July 3, 2012

Back to Normal?

Things sure got hairy for a moment or two at the All England Club. With what's often referred to as the "Greatest Day in Tennis" largely rained out -- only the ladies and a handful of men were able to complete their Round of Sixteen matches on Monday -- and storms looming overhead for much of today, there was the potential weather and not talent would be the deciding factor of early Week Two matches. And while we did see some shocking upsets, some stunning comebacks and a couple utter dominations, now that we're all caught up, it sure looks like the strongest survived.

The surprises started early on Middle Monday with unseeded Tamira Paszek ousting feisty Italian Roberta Vinci, while Francesca Schiavone, who'd only reached the fourth round here once in her eleven previous tries, took a set lead over defending champion Petra Kvitova. But things got even more interesting as wildcard Yaroslava "Golden Set" Shvedova, a breakout last month at Roland Garros, pushed four-time titleist Serena Williams to a deciding set, risen star Angelique Kerber decimated Kim Clijsters in her last Wimbledon appearance, and often-injured Sabine Lisicki got revenge over world #1 Maria Sharapova for her loss in the semis here last year.

The men weren't spared from drama either. Roger Federer, who'd barely survived a two-set deficit late last week against Julien Benneteau, took a medical time-out before the end of his opener versus Xavier Malisse. He got an early lead against the fellow veteran but after a rain delay found himself down a break in the fourth set. Mikhail Youzhny, trying to get his year back on track post-injury, traded sets with unseeded Denis Istomin and even found himself trailing in the fifth. Both favorites ultimately scored the wins over their opponents and, along with 2011 champion Novak Djokovic, booked their tickets to the quarterfinals before the clouds sun set Monday.

Most everyone else only got a few shots in yesterday. World #4 Andy Murray lost his first service game to Marin Cilic and Jo-Wilfried Tsonga dropped a set to Mardy Fish, playing his first tournament since Memphis. They had started to turn things back in their favor by the time play was called and eventually won their matches early Tuesday. With David Ferrer rolling over former U.S. Open winner Juan Martin Del Potro and Philipp Kohlschreiber ending the run of American comeback story Brian Baker, almost all the on-paper favorites succeeded in their efforts. The only exception was world #29 Florian Mayer, just barely seeded at the All England Club -- sporting a middling 9-15 record on the year, the twenty-eight year old German's best result this season was a title at a Challenger event in the Czech Republic. But he took a two-set lead over 2007 semifinalist Ricard Gasquet and eventually closed out the win to make his second Major quarter, his first since 2004.

With the men's quarters set the ladies were free to re-take the court and really get our hearts pumping. Serena got off to a quick start against Kvitova in what should have been a hard-hitting battle on Centre Court, and despite all her recent struggles she proved just how relevant she still is with a straight set win over the defender. Several hours later former world #1 Victoria Azarenka ended the run of Eastbourne champion Paszek by a slightly tighter score than last year, but one which reminded us she might be flying a bit too far under the radar this fortnight.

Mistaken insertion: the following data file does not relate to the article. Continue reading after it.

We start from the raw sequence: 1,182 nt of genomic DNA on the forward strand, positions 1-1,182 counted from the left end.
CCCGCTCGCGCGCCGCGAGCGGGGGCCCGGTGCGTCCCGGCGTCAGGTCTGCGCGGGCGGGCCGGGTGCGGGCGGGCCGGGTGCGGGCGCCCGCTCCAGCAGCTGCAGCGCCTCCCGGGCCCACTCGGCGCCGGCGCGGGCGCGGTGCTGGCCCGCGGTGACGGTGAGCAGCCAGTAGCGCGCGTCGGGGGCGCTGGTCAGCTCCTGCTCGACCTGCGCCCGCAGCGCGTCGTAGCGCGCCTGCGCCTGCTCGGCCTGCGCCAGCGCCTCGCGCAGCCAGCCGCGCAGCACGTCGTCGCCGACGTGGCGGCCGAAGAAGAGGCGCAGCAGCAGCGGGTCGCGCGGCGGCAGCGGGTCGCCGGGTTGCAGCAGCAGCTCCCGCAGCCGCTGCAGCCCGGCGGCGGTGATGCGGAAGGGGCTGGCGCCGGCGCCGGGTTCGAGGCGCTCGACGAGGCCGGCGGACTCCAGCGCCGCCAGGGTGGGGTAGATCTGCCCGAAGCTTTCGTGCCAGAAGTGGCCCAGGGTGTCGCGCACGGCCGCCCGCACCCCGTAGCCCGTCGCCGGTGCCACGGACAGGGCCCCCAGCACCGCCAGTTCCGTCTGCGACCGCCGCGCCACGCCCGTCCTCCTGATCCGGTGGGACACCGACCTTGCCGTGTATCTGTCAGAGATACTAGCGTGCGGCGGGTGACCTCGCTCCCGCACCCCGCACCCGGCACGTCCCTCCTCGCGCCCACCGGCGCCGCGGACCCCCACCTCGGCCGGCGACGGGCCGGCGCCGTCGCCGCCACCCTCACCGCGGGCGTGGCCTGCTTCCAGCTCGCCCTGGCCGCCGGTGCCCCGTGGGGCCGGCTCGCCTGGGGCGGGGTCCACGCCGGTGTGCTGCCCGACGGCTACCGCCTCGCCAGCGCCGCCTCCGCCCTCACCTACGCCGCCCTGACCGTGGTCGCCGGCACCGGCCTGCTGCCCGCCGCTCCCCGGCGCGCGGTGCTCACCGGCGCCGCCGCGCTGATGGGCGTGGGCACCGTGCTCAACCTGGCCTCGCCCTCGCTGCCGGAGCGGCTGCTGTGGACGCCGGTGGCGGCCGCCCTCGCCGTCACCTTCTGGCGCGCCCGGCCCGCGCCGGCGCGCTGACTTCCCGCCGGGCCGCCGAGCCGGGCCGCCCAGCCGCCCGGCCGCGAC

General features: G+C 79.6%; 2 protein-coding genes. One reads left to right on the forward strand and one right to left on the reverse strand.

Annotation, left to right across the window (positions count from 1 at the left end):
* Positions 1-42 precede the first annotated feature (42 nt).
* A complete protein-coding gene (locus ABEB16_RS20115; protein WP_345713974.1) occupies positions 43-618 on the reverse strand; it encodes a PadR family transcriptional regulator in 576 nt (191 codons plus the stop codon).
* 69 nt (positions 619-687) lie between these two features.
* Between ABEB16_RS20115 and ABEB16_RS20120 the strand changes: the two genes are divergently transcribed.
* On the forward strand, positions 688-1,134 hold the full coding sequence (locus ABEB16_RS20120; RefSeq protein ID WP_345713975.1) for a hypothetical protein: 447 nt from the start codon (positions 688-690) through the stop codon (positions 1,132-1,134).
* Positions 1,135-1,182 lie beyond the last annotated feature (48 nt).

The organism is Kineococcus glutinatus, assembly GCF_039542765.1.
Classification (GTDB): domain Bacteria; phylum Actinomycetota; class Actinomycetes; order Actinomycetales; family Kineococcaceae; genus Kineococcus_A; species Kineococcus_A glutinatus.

The tougher battles came in the remaining two matches. Rising Risen star Angelique Kerber took a set and a break from last year's Cinderella Lisicki and had earned match points when her fellow German raised her game and fought through a tiebreak to force a decider. They traded serves throughout the third, but Kerber stayed slightly stronger -- when her opponent failed to serve out the match at 5-4, it was all over for the fifteenth seed and higher-ranked Angelique had scored the win.

And in the last match to end today -- ironically one of the first to begin -- third seed Aggie Radwanska and supremely overlooked Maria Kirilenko were both fighting for their first Slam semi. Odds were squarely on the Pole's side -- she'd won the pair's last four meetings and was playing some of the best tennis of her career. Unfortunately Radwanska was unable to consolidate early breaks, and though she eventually closed out the opening set, she lost the lead in the second as well. Just before rain stopped play for the first time, Kirilenko had forced a third. They stopped again at four-all, waited for Vika and Paszek to finish their quarter, moved to Centre Court and resumed with just over an hour left before Wimbledon curfew. Then, about eight hours after starting their battle, Aggie broke again and finally was successful in serving it out. By securing the semi against a similarly exhausted Kerber -- the woman who beat her last year in New York -- she might just have earned her best shot at actually making a final.

It may have taken a few long and winding roads to get here, but the men and women left standing at Wimbledon have certainly proven just how strong they can be on the lawns of the All England Club. A couple upstarts still remain, yes, but it certainly seems like we're getting to the point where the field represents the best of the bunch. We might not have predicted the eventual king and queen at the outset, but it's looking good that the winners will have earned it.

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